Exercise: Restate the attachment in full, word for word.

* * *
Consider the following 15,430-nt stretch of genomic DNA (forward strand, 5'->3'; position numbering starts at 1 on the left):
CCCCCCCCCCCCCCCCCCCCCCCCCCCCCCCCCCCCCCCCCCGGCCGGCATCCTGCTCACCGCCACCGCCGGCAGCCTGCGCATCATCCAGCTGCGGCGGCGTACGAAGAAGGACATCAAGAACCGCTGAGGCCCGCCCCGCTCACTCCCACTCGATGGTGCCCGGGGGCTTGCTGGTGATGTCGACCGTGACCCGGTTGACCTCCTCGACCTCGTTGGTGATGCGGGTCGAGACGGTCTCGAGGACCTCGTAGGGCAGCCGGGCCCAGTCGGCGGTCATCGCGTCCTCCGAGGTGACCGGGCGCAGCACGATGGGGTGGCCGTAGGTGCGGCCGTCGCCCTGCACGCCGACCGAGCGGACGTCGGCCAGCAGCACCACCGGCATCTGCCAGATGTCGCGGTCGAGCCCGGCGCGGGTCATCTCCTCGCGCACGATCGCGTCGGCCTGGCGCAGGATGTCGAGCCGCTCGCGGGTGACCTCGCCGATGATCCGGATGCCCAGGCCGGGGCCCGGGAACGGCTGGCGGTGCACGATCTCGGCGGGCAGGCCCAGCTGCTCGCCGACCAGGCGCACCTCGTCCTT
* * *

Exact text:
Consider the following 15,430-nt stretch of genomic DNA (forward strand, 5'->3'; position numbering starts at 1 on the left):
CCCCCCCCCCCCCCCCCCCCCCCCCCCCCCCCCCCCCCCCCCGGCCGGCATCCTGCTCACCGCCACCGCCGGCAGCCTGCGCATCATCCAGCTGCGGCGGCGTACGAAGAAGGACATCAAGAACCGCTGAGGCCCGCCCCGCTCACTCCCACTCGATGGTGCCCGGGGGCTTGCTGGTGATGTCGACCGTGACCCGGTTGACCTCCTCGACCTCGTTGGTGATGCGGGTCGAGACGGTCTCGAGGACCTCGTAGGGCAGCCGGGCCCAGTCGGCGGTCATCGCGTCCTCCGAGGTGACCGGGCGCAGCACGATGGGGTGGCCGTAGGTGCGGCCGTCGCCCTGCACGCCGACCGAGCGGACGTCGGCCAGCAGCACCACCGGCATCTGCCAGATGTCGCGGTCGAGCCCGGCGCGGGTCATCTCCTCGCGCACGATCGCGTCGGCCTGGCGCAGGATGTCGAGCCGCTCGCGGGTGACCTCGCCGATGATCCGGATGCCCAGGCCGGGGCCCGGGAACGGCTGGCGGTGCACGATCTCGGCGGGCAGGCCCAGCTGCTCGCCGACCAGGCGCACCTCGTCCTT